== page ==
Pissarro was a fan of Whistler’s work and is quoted as saying, ‘This American is a great artist and the only one of whom America can be justly proud.’ Although Pissarro wasn’t too taken with the man himself, he thought Whistler’s flamboyance and celebrity debased his art. 

‘Whistler is even a bit too pretentious for me … I wouldn’t want to be an aesthete, at least like those across the Channel. Aestheticism is a kind of romanticism more or less combined with trickery, it means breaking for oneself a crooked road. They would have liked to have made something like that out of impressionism.’ --Camille Pissarro

No doubt Whistler and Pissarro met at some point. They certainly had a lot of friends and acquaintances in common, but probably didn’t get on too well. Incidentally, they both died in 1903: Whistler from Lyme disease and Pissarro from blood poisoning.

Fox Hill, Upper Norwood
Camille Pissarro
Claude Monet and Whistler, on the other hand, were firm friends, although according to Katherine Lochnan of The Art Gallery of Ontario there is no documented evidence that they met before the 1880’s. They had a lot in common. Their work drew a parallel. Whistler painted the Thames and Monet, the Seine. Both painted their hometown rivers in a whimsical, impressionistic manner. They must have had a lot to speak about when they finally met up.

The Thames
James McNeil Whistler

The Seine
Claude Monet
This post was originally published on May 6, 2014.

Michelle Shine lives in London, England. For twenty years she ran a successful homeopathic practice. She is the author of What About the Potency? A homeopathic textbook now in its third edition and The Subtle Art of Healing, a novella which was longlisted for the Cinnamon Press Novella Award in 2007. Her short stories have appeared in Grey Sparrow, Liar’s League, Epiphany, and several collections. She has an MA in Creative Writing from Birkbeck University. Her debut novel Mesmerised is out now in paperback in the UK from all good booksellers and on Kindle worldwide, published by Indigo Dreams.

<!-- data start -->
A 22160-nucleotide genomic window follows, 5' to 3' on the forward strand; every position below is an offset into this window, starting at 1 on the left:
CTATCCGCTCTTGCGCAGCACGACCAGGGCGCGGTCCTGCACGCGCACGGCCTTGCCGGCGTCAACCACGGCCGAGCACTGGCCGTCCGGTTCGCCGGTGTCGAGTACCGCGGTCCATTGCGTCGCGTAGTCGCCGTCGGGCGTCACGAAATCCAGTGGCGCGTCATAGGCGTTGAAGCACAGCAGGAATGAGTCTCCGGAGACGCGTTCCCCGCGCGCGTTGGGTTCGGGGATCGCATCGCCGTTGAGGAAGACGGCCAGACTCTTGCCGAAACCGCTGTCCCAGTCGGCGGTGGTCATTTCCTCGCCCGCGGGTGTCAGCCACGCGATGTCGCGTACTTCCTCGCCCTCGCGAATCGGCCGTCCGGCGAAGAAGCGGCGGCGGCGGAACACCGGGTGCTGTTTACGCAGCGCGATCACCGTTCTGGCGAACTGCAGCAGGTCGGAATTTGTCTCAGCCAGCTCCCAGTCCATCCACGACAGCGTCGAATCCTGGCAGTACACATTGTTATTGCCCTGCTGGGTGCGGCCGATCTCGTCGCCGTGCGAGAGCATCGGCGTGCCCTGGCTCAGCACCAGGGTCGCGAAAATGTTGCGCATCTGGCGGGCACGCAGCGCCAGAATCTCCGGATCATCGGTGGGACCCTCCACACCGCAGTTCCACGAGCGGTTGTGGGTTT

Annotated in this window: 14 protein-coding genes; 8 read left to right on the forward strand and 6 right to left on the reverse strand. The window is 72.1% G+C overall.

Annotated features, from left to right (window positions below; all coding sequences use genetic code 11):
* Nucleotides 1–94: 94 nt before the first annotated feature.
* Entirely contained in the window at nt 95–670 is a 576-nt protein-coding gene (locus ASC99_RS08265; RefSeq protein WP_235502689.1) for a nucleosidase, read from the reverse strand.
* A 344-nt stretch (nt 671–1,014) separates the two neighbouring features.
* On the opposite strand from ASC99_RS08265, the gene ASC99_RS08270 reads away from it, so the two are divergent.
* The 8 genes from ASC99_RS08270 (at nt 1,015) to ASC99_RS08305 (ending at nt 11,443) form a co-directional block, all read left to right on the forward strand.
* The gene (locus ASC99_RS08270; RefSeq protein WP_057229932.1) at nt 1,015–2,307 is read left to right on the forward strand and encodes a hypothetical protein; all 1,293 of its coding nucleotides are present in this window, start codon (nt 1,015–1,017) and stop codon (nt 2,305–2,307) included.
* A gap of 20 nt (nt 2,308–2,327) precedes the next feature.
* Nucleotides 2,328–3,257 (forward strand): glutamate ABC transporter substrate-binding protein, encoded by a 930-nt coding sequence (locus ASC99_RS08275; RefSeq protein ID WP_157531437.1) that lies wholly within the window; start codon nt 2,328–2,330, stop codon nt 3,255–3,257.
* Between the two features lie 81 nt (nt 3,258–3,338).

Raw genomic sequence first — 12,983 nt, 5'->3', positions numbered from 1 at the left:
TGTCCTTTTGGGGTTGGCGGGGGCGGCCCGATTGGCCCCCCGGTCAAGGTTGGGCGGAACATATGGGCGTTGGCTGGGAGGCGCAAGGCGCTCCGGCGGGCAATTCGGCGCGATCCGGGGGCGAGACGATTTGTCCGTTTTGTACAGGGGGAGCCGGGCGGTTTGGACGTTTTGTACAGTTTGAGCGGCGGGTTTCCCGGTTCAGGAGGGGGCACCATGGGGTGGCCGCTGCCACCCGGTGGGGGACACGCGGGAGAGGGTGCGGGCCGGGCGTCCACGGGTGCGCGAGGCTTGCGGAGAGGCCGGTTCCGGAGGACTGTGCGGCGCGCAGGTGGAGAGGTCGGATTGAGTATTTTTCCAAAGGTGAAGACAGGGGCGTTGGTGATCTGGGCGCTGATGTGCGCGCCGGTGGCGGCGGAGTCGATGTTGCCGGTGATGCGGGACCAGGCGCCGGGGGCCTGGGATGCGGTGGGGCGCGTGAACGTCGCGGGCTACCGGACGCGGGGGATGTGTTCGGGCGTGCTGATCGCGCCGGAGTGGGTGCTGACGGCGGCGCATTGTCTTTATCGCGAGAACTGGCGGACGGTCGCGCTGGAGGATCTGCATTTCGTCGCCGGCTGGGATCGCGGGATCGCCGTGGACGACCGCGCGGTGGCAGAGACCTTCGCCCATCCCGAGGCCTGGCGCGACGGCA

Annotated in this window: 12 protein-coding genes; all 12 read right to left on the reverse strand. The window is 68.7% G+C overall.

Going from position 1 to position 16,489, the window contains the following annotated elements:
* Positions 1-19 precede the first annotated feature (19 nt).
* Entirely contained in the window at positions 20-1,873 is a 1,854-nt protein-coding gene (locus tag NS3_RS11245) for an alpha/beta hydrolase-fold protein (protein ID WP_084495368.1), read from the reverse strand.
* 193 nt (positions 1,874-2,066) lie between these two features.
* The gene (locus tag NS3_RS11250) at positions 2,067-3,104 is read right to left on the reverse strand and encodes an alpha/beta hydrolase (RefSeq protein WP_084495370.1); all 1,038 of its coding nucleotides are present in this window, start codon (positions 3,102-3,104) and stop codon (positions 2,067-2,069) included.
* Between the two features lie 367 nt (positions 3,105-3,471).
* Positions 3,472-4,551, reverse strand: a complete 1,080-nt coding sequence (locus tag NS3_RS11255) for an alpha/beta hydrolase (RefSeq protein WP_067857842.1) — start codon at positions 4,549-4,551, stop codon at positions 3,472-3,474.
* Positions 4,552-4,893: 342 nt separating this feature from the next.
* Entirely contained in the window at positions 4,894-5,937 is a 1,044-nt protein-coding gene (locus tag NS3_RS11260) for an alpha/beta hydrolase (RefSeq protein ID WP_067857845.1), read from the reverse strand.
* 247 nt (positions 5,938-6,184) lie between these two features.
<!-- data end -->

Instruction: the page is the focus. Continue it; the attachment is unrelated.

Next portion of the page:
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  1. This was a wonderful post. I learned so much from it. I love the Impressionists, and, equally, the paintings of Whistler. (I especially like The Woman in White.) Your book sounds very interesting.

    1. I've just seen your comment. Apologies for not replying sooner.Yes, the Impressionists are wonderful and it was such an evocative era, such a pleasure to research and write about. Thank you for your interest.

  2. This is such an interesting blog. The time to research, write and post the information a real labor of love. I'm delighted I found you during the #Challenge. Thank you.

  3. Enjoyed this. The Victorians had a very schizophrenic attitude to ART - they liked both the formal and the rather louche...ditto photography. That's why they are such fun!